Did the oath say the council should have the power of awarding capital punishment only in cases of treason, and the crime of treason was defined as any wilful act or word, on the part of any member of the Brotherhood, calculated to betray Irish independence and subserve the interests of the British or any other foreign Government in Ireland? - I do not remember that.
Witness, in further cross-examination, as to who were likely to give information respecting any change in the oath, replied that the secretary would be the most likely person.


Then came a series of questions dealing with the Land League and its officials. Mr. Biggar described one gentleman as "honorary and paid secretary." The description raised a laugh. Asked to explain, Mr. Biggar said that, although he was supposed to be the hon. secretary, he received a salary. The cross-examination next referred to the business done at the meetings of the Executive Committee of the League, of which Mr. Biggar could remember nothing. He declared he could not even remember having signed a cheque. Asked about the Land League books, Mr. Biggar affirmed that he could not remember what had become of them, and, glancing at the pile handed in by Mr. Reid yesterday, he expressed his candid belief that there were more books than that. For instance, some books were conveyed to Liverpool, but where they were he could not say - in fact, he hadn't the slightest idea.


When the Court resumed after luncheon, Mr. Biggar was very emphatic in his declaration that he knew nothing about "No. 1." He had certainly, he confessed, attended meetings of the League in London, and had met Frank Byrne at them. Mr. Biggar informed Sir Henry that he had never known of any American representatives attending the meetings of the Supreme Council of the I.R.B. in Dublin. Turning to the appointment of the organisers of the Land League, Mr. Biggar denied that he had anything to do with it, and was not aware of the instructions given to them.


Mr. Biggar's speech at the Parnell banquet at Cork, when he extolled the doings of Hardtmann, who had made some explosive attempt at that time, was dwelt upon for some time. Mr. Biggar, in this speech, declared that if the present constitutional means failed Ireland could produce another Hardtmann, probably with better success. This, he explained, meant that if the men whom it was desirous to return to Parliament were not returned the people would be driven to discontent and outrage.
(The report will be continued.)



The Cronin mystery is having a further sensational development. The confession of P. Sullivan, the ice dealer, is said to supply the police with very valuable clues. Originally Sullivan stated that he had only became acquainted with Detective Coughlin since the commission of the murder. He now admits that he has known him for years. The result apparently of this confession is that McGeehan and King have been released. King is the man who was arrested on suspicion of having hired a man to steal the vehicle in which the trunk containing Dr. Cronin's body was removed from the scene of the murder.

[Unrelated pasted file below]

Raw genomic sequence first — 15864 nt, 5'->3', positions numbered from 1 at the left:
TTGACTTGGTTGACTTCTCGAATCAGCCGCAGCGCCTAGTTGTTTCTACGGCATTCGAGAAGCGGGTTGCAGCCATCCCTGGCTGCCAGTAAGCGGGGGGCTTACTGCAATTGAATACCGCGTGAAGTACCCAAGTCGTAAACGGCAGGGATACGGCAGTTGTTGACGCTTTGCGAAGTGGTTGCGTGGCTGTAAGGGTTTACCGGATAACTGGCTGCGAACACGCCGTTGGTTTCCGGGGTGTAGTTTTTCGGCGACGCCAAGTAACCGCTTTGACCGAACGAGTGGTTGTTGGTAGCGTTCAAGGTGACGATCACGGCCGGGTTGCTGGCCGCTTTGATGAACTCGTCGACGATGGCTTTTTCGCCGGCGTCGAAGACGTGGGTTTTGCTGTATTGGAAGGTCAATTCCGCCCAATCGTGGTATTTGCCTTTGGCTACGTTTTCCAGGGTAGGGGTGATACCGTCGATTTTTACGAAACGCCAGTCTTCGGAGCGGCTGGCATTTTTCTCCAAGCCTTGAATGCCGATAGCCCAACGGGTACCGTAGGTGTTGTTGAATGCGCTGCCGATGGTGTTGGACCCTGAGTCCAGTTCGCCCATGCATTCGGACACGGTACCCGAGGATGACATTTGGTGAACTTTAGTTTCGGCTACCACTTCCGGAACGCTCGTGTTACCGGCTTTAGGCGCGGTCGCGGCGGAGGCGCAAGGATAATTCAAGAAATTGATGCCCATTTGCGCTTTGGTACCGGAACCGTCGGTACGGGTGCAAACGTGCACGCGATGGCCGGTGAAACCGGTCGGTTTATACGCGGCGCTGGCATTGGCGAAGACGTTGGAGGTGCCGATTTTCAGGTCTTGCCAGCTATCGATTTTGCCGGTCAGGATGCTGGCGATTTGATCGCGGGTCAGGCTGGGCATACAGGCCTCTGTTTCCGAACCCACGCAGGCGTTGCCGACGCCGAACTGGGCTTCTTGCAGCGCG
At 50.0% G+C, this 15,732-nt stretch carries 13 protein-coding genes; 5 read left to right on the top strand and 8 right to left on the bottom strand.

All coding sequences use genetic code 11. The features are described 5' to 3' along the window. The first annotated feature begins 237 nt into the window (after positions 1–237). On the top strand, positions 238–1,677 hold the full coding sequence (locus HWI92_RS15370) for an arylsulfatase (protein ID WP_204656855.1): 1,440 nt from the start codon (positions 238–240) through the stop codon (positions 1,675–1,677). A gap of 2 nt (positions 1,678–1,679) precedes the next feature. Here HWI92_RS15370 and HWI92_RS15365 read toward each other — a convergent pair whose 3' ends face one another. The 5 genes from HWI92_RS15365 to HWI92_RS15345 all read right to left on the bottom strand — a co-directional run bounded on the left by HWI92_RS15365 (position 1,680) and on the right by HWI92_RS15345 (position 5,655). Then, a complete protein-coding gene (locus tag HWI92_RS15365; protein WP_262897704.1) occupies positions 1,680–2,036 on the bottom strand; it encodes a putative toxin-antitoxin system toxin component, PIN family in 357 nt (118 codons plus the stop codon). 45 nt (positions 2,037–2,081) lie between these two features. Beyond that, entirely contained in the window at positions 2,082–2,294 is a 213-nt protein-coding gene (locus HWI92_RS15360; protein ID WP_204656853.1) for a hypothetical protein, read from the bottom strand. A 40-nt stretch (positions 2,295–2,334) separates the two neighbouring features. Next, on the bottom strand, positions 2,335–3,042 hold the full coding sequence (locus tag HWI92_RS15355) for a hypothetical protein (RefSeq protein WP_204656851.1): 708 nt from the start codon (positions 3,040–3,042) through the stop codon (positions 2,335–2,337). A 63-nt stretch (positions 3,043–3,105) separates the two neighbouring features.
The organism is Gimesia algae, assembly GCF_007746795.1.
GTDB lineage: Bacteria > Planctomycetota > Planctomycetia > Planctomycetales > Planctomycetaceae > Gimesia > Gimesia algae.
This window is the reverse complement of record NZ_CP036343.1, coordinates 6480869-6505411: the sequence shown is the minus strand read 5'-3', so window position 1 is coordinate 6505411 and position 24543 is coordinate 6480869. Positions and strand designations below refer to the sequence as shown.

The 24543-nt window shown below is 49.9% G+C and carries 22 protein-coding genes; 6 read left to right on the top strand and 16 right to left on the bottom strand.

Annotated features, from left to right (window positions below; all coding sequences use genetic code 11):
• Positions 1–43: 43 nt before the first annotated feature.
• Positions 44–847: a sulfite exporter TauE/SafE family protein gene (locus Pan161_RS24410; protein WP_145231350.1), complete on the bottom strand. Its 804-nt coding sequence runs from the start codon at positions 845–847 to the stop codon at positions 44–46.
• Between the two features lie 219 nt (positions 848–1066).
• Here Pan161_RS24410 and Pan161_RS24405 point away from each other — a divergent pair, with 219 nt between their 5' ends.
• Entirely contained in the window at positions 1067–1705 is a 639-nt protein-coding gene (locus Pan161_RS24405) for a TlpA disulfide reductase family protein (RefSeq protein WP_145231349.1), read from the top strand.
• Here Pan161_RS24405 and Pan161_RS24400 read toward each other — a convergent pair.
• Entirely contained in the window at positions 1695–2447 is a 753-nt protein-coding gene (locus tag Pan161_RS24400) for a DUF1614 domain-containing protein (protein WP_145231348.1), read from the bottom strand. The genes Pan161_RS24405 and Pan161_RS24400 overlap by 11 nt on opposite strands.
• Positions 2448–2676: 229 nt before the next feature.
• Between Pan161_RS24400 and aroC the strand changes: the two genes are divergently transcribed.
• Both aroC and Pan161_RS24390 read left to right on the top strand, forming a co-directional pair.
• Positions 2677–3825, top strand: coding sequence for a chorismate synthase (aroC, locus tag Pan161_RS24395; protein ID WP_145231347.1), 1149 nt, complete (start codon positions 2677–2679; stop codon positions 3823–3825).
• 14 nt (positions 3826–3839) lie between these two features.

The most sensational statements are current respecting the confession. It is reported for instance by the New York Herald that at an interview between Sullivan, Captain Schaack, the head of the Chicago Police, and Lieutenant Schutler, Sullivan revealed the whole plot. It is said many prominent and supposedly respectable citizens of Chicago, New York, St. Louis, and Philadelphia are implicated. He revealed to the police the names of all those connected with the great crime. Mayor Boldenweck said that the statement was of the most startling nature. That, however, there are (says the Herald) men in the Chicago Police who do not care to have the dark mystery cleared away is shown by the fact that somebody burst into Captain Schaack's room shortly after the body of the late Dr. Cronin was found, and stole all of the police valuable memoranda bearing on the case.


By the way, the Standard New York Correspondent telegraphs that it is stated there that Le Caron's son has left Chicago for London, in response, it is believed, to a telegram from his father.


CHICAGO, May 29. - Daniel Coughlin (the detective), P.O. Sullivan (the ice dealer), and another man named Black, alias Woodruff, have been indicted for the murder of Dr. Cronin. Woodruff has made a confession to the authorities with regard to the part which he has taken in the crime. He states that he drove the waggon to and from the cottage where the murder was committed, arriving there twenty minutes before Dr. Cronin was driven up to the house. From the point where Woodruff stood he could see the front porch, and after an hour had elapsed a man came out of the house, appeared at the porch, and gave a signal, at which the trunk containing the body was placed by two men in Woodruff's waggon. He was then directed to drive to the lake, in order that the body might be thrown into the water. The appearance of the police, however, prevented this plan from being carried out. A suggestion was then made to conceal the body in a catch-basin, and the trunk being broken open the remains were deposited in the sewer. The trunk was thrown from the waggon on the return journey. Woodruff has mentioned the names of several persons who directed his movements, but the authorities decline to divulge them.

Source: The Echo, Wednesday May 29, 1889, Page 3

Karen Trenouth
Author of: "Epiphany of the Whitechapel Murders"
Author of: "Jack the Ripper: The Satanic Team"